Diesel particulate filters continue to be a maintenance and compliance issue for all sizes of commercial vehicle in the UK. Over the last couple of years there have been some interesting developments, including a new lubricant technology.
But the core issue remains. While a hard-working diesel engine will generate sufficient exhaust heat to continuously burn carbon particles off the filter element, engines engaged in less-aggressive work cycles may see the particles build up faster than they are combusted.
And this is only half the problem. Soot particles can be removed by periodic active regeneration. That is the addition of extra fuel into the exhaust system via either an additional injector situated in the exhaust system itself or additional injection phases into the engine’s combustion chamber when the exhaust valve is open, which raises temperatures to the extent that the soot burns off. However, active regeneration will not touch the hard metallic ash that also forms on the filter surface. Initially, this ash does little harm. Indeed, it may even aid the filtering process. But as the deposit accumulates, it reduces the filter’s ability to pass through exhaust gas. (This is pictured in diagram form above right, where white is air, blue is the filter, black is soot and light blue is ash).
A consequence of this is that as a truck or bus ages, the intervals between regeneration intervals decrease. Typically, a filter will require regeneration when 40% filled. If 20% of the filter’s capacity is permanently taken by accumulated ash, then the regen interval is halved, with a consequent increase in downturn and fuel cost.
So, where does the ash come from, and how can its build-up be reduced?
The primary source is engine oil. All engines burn oil. Initially just a small residue of lube is left on the cylinder wall by the descending piston, but as the engine ages, increasing amounts leak into the combustion chamber. The problem here is not the oil itself, but the metallic anti-wear additives used in it to increase engine life.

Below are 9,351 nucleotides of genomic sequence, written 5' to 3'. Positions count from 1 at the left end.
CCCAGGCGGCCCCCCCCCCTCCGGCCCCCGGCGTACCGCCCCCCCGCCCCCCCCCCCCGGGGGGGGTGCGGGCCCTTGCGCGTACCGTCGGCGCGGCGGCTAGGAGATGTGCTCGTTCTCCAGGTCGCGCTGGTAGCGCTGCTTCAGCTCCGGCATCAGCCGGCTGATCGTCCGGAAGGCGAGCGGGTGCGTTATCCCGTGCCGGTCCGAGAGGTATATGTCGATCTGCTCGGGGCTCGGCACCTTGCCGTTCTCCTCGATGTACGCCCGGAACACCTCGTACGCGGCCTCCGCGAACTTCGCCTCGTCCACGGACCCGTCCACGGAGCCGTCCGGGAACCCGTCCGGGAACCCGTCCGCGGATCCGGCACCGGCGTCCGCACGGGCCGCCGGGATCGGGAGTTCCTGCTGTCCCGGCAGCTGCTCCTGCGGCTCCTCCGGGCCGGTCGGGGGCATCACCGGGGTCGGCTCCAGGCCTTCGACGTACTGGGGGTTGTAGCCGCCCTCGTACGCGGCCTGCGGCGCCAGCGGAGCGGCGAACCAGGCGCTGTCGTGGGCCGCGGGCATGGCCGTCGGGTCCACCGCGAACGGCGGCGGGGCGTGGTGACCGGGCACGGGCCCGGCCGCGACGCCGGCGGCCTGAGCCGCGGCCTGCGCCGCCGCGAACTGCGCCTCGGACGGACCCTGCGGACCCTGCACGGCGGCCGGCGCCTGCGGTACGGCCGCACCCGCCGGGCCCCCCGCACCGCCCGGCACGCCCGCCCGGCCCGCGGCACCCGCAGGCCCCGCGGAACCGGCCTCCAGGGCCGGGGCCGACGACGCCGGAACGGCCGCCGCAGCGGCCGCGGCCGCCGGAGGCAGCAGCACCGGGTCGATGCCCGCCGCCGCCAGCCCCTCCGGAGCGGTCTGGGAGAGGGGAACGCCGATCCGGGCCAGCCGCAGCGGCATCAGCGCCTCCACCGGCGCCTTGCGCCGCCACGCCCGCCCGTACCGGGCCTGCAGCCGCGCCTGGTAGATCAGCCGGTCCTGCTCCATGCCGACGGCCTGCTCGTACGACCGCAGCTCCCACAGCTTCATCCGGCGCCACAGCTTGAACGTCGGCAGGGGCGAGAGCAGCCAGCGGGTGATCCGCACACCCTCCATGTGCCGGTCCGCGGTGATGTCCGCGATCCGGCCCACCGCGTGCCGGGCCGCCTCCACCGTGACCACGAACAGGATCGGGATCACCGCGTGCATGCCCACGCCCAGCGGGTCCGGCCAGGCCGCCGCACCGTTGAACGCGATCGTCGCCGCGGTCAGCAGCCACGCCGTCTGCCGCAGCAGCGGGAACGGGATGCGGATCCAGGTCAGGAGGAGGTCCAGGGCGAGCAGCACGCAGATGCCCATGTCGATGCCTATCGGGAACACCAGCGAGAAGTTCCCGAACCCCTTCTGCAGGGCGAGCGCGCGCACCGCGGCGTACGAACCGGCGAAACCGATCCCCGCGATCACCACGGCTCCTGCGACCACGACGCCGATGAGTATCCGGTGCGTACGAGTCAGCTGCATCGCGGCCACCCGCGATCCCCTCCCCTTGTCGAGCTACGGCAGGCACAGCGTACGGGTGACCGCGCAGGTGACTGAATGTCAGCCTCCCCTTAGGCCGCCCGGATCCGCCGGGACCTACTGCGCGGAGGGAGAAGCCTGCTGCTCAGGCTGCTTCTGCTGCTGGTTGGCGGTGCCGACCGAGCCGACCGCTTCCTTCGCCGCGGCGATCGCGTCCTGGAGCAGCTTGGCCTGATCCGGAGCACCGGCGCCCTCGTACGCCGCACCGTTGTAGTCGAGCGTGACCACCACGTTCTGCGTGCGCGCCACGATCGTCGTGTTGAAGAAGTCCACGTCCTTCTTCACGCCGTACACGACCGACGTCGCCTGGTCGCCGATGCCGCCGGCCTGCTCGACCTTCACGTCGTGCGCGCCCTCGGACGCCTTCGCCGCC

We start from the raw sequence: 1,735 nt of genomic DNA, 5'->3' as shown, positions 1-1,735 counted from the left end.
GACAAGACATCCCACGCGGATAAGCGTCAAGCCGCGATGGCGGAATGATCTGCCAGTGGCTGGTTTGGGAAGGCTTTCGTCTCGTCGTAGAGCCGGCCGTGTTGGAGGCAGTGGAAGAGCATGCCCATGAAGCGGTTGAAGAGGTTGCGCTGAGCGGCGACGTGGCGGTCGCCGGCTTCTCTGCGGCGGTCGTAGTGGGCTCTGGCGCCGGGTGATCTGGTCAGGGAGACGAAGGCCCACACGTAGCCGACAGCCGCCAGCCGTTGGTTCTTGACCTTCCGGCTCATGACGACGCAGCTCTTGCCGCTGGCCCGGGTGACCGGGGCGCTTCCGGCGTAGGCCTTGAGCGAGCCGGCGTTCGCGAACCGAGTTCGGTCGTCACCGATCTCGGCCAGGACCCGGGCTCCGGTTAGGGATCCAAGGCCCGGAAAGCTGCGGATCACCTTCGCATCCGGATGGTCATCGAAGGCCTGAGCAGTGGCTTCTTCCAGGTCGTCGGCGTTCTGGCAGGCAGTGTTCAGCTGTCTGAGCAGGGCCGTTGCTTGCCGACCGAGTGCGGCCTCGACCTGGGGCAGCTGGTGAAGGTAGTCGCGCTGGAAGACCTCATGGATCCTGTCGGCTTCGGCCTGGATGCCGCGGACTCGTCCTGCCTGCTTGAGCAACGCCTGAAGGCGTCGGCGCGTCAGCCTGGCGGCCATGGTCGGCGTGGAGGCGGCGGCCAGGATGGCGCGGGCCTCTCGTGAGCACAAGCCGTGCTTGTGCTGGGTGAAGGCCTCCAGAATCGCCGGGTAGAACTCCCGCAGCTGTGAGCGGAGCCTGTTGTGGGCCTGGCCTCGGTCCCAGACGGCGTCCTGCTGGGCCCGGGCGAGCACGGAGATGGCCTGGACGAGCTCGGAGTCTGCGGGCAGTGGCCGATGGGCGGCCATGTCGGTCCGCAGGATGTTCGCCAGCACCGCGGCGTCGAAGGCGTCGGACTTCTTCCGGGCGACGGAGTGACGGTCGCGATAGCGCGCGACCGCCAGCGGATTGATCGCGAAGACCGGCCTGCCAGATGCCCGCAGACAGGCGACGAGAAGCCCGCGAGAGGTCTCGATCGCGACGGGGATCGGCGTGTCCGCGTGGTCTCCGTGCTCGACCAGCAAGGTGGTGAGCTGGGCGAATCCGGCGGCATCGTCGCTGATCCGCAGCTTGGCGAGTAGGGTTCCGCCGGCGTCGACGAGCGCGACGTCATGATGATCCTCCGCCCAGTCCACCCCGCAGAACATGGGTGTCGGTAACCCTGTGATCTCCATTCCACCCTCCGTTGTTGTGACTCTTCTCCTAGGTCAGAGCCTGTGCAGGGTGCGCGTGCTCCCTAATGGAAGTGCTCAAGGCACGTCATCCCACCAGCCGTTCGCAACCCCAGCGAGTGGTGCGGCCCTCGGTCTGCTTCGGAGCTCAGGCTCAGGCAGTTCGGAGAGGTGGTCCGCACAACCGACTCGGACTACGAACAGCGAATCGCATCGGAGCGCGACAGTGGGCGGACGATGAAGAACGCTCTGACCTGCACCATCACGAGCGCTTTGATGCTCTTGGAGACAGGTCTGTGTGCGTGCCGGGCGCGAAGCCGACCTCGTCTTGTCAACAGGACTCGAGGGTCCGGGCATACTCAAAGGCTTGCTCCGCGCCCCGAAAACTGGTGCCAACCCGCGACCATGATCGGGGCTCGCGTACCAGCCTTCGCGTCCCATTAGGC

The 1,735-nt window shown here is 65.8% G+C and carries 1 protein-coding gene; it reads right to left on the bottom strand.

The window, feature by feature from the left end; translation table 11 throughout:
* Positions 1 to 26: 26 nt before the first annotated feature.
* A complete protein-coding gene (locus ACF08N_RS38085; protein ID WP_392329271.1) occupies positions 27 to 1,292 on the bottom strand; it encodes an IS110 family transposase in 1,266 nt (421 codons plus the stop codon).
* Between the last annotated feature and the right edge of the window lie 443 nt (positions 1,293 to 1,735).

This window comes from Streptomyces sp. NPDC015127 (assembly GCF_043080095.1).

The most commonly used additive is zinc dialkyldithiophosphate (ZDDP), which contains zinc and phosphorous components. As the lube temperature rises, ZDDP decomposes and forms a protective coating on wearing components within the engine.
This is particularly crucial on camshafts, says Brian Hayes, of Chevron Lubricants. “The camshaft is a critical wear area on an engine,” he explains. “Cams constantly throw off oil and are wiped by rockers. But anti-wear additives contained in the oil bond with the cam surface, and shear off under load while protecting the cam profile itself.”
The phosphate in ZDDP plays a crucial role in this, and engine manufacturers demand that it is included to protect their products from premature wear. However, it is also the case that ZDDP and other metal-based additives are the source of the metallic ash which clogs PM filters. For this reason, manufacturers now specify low SAPS oils for vehicles equipped with exhaust filters.
Low SAPS (Sulphated Ash, Phosphate and Sulphur) oils contain less of the harmful metallic additives, and use substitute technology to keep wear within acceptable limits. This also extends the life of catalytic converters, which become progressively less effective when contaminated with sulphur and phosphorous. Low SAPS oils are also known as low-ash oils, because their combustion produces 1% ash.